In reaching this conclusion, HHJ Matthews rejected an argument that he should apply the modern ‘common intention constructive trust’ doctrine as stated in Stack v Dowden  2 AC 432 and Jones v Kernott  1 AC 776 on the basis that it did not apply to investment properties. In reaching this conclusion, he applied Laskar v Laskar  1 WLR 2695 but seemingly overlooked the ‘explanation’ of Laskar in Marr v Collie  AC 631 in which the Privy Council held that common intention constructive trust reasoning could apply to investment properties).
HHJ Matthews did not engage with the lively debate as to whether the trust in Rochefoucauld should be treated as an express trust, with the statute simply disapplied to prevent ‘fraud’ (which might have justified a trust for the sons rather than the defendant). Moreover, HHJ Matthews’ decision is in tension with de Bruyne v de Bruyne  2 FLR 1240, in which the Court of Appeal applied Rochefoucauld reasoning to hold that the recipient was simply ‘bound by the agreement’. Neither did HHJ Matthews consider the circumstances where a resulting trust might not be sufficient to prevent ‘fraud’ (eg where the transferor has died and the recipient is entitled under their will or intestacy).
Archibald v Alexander
The second case is last week’s decision in Archibald v Alexander  EWHC 1621 (Ch). This was an appeal from a decision of HHJ Gerald sitting in the county court at central London. HHJ Gerald had found that, shortly before a house was bought, an oral agreement had been made between a mother and her three children that the house would be held on trust for the mother for life and then for the three children in equal shares. In the event, only one of the children was registered as owner (together with the mother). After the mother died, the child who was registered as owner became sole legal owner by survivorship, and the two children who were not registered owners claimed that the property was held for the three of them on constructive trust. HHJ Gerald allowed the claim. On appeal, the legal-owner child argued inter alia that no constructive trust could have arisen because of the absence of detrimental reliance by the other children.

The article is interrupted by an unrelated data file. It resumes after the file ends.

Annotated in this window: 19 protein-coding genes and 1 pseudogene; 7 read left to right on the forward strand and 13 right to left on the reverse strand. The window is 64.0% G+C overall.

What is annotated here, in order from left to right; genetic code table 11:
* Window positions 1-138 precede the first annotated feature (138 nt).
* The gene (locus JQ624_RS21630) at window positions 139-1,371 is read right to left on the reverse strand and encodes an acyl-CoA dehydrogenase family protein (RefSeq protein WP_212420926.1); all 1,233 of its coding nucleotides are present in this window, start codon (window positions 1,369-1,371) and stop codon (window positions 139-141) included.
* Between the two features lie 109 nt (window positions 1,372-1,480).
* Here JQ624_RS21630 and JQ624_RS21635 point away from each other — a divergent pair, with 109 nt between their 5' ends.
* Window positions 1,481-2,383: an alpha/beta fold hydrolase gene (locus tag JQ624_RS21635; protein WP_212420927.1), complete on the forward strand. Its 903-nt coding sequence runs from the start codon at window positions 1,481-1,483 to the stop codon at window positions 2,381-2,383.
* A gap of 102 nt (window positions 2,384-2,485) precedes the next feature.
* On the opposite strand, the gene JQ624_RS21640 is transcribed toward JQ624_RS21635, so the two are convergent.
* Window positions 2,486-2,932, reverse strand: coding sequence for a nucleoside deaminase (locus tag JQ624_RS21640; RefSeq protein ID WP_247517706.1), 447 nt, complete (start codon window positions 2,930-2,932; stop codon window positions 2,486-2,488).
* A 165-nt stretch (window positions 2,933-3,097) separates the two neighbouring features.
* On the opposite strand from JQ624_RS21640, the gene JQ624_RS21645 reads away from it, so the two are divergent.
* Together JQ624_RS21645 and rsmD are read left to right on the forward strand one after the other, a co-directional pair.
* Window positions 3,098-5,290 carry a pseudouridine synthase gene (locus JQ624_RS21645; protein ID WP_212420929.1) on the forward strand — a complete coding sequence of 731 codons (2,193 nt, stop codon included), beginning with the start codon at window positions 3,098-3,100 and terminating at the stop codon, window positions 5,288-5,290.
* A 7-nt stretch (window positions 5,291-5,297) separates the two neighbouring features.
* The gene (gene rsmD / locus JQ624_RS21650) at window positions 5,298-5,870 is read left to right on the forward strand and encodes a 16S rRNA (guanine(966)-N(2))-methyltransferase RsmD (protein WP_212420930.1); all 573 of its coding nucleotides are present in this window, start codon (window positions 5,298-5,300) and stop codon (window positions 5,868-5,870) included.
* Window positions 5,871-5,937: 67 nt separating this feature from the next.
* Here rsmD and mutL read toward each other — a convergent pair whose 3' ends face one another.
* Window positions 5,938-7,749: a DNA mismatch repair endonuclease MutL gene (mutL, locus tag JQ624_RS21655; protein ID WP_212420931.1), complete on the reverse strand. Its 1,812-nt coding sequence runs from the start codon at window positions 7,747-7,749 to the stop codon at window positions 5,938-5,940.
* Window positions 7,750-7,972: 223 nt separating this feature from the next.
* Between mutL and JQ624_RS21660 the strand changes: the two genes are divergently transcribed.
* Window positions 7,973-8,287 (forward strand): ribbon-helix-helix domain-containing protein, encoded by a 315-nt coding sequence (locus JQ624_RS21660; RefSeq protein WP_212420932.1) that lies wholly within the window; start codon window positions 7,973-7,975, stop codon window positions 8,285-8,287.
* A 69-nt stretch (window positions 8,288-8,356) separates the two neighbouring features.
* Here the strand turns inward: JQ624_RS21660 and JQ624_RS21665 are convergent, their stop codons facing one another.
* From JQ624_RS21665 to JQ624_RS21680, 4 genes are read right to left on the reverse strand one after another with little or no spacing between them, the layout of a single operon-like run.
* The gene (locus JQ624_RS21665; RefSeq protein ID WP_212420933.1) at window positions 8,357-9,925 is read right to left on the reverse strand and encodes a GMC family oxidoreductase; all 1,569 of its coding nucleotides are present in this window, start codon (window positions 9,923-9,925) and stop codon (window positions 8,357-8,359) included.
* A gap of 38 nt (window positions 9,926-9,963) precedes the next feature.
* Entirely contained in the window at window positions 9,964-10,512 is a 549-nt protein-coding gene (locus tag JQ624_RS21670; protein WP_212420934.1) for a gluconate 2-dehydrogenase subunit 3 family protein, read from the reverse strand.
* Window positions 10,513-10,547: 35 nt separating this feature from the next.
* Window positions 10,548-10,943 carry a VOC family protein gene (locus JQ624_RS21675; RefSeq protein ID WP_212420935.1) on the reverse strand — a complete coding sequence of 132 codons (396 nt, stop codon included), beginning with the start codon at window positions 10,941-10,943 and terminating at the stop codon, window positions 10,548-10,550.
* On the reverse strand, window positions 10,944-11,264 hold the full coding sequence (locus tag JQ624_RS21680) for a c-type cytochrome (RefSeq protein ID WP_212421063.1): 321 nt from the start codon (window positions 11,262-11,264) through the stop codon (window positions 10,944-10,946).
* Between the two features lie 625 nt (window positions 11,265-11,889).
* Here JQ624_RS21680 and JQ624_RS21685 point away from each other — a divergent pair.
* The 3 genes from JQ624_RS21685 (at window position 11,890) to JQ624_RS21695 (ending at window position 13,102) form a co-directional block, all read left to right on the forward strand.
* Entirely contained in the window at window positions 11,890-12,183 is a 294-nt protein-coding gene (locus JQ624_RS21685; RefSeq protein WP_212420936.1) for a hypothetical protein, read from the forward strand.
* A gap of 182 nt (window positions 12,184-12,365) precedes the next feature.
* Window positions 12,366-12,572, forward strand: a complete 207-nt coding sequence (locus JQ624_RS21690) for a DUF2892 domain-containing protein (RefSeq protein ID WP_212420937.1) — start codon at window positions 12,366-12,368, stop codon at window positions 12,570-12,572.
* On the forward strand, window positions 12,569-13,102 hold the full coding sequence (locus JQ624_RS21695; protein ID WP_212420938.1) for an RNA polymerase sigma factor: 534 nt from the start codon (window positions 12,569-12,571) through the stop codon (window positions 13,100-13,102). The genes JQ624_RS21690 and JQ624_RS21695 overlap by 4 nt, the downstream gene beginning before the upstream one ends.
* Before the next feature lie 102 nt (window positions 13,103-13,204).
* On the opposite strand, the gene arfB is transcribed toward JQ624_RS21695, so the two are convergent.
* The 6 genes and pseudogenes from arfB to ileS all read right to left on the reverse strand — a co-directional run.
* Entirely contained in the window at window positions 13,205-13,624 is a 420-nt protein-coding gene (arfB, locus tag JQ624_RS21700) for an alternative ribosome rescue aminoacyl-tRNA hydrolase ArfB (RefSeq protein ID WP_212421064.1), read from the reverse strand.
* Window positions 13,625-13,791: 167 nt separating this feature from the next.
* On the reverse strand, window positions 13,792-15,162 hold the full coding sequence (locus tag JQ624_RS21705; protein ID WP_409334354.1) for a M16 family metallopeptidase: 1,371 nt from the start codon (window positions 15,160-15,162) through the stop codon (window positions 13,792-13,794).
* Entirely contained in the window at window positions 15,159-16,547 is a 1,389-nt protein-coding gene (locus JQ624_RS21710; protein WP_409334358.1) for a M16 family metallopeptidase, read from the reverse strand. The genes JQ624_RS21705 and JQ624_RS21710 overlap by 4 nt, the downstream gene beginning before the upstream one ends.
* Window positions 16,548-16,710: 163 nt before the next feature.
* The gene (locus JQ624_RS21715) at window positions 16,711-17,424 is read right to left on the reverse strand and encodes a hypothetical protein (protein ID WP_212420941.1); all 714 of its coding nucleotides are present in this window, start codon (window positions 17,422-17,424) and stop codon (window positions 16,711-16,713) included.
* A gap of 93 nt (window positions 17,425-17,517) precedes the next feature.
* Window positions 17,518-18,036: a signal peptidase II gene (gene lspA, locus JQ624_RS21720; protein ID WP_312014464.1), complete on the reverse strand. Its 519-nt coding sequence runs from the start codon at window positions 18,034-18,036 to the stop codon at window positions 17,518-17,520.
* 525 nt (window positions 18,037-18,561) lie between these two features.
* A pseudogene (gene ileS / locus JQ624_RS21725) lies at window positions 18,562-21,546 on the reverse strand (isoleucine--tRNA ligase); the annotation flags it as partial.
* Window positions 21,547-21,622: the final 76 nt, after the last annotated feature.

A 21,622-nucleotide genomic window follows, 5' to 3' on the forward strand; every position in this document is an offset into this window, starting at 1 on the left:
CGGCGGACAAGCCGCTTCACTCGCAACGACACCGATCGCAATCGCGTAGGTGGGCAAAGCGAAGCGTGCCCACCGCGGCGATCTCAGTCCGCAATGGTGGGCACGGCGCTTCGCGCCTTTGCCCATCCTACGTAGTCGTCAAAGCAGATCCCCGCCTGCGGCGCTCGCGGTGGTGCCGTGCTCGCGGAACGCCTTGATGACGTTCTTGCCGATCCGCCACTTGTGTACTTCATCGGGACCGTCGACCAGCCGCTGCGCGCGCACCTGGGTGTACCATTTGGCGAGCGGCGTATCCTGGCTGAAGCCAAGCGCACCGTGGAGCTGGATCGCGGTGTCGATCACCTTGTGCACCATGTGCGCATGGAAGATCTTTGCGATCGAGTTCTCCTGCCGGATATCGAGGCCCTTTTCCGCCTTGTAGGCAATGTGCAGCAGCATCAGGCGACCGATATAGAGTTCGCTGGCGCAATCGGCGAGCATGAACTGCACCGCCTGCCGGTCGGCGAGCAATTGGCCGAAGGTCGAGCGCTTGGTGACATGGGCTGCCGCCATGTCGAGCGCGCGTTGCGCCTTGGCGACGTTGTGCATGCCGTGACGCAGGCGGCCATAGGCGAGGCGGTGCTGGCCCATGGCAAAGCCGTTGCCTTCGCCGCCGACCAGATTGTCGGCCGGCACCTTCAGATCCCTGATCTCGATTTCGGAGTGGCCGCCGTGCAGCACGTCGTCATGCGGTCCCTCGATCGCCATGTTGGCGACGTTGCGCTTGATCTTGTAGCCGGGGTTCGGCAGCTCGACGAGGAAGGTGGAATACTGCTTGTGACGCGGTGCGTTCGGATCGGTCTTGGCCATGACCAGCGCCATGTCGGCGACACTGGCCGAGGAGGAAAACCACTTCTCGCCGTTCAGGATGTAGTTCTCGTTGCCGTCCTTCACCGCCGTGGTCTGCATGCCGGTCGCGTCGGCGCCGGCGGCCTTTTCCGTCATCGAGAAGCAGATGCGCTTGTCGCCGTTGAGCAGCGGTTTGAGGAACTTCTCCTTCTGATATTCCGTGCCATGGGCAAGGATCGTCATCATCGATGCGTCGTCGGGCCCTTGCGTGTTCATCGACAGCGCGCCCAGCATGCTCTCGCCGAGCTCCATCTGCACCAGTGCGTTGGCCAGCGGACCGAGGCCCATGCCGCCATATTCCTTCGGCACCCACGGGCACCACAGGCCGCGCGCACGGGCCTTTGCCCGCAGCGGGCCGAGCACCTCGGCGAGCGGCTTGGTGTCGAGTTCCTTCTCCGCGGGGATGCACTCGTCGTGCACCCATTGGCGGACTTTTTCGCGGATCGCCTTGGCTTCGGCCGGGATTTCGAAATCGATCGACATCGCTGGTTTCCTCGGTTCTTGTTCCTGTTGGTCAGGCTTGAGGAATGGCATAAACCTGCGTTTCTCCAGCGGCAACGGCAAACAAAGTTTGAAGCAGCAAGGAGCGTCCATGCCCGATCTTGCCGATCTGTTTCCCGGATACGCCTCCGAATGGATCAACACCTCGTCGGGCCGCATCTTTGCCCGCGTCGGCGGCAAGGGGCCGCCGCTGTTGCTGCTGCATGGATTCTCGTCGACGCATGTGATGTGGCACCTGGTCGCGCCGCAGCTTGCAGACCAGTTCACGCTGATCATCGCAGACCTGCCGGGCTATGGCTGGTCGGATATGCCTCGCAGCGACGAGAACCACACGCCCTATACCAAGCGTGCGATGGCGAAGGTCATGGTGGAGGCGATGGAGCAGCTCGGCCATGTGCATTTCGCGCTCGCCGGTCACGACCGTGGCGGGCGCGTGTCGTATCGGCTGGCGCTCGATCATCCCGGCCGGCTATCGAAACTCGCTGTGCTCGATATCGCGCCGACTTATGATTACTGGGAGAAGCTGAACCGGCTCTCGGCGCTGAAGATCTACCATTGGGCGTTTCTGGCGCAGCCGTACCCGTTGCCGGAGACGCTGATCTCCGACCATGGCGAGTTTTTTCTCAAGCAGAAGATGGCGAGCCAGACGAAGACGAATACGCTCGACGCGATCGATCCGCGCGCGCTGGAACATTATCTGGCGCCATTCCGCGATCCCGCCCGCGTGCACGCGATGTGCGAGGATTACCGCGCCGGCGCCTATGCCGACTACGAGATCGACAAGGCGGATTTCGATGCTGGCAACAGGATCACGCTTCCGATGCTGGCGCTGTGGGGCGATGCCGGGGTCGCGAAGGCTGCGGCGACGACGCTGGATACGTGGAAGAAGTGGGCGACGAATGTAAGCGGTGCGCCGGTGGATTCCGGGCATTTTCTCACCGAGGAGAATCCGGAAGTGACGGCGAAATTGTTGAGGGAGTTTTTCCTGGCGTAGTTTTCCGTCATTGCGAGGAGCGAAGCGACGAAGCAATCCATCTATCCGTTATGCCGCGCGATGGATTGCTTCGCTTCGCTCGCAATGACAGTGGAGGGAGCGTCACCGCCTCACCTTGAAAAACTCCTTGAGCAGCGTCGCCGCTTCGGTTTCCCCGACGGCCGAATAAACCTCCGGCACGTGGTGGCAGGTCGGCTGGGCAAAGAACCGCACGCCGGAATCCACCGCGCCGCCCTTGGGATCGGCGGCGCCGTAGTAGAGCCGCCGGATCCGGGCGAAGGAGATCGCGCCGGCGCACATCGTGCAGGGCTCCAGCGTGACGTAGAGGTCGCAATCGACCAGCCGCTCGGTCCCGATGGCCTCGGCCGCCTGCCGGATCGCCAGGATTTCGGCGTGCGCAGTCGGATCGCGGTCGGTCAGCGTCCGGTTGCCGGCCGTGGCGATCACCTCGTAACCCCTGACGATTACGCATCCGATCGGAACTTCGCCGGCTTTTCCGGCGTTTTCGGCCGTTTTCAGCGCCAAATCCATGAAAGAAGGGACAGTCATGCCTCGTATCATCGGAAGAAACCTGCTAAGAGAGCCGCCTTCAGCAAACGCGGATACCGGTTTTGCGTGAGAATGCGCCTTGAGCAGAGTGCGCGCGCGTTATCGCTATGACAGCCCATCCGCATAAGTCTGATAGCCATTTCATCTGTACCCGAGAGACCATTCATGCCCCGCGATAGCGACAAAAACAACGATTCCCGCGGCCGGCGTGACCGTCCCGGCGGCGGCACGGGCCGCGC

Fancourt J dismissed the appeal. He agreed with HHJ Gerald that the other children had relied to their detriment on the agreement by not taking steps to have themselves registered as joint proprietors. However his primary ground for dismissing the appeal was that, notwithstanding HHJ Gerald’s frequent references to a ‘common intention constructive trust’, the constructive trust was one ‘imposed by equity to prevent a transferee… from acting unconscionably by denying the terms on which they received the property’ and that this did not require a finding of detrimental reliance (referring to Rochefoucauld and applying the Court of Appeal’s decision in de Bruyne v de Bruyne).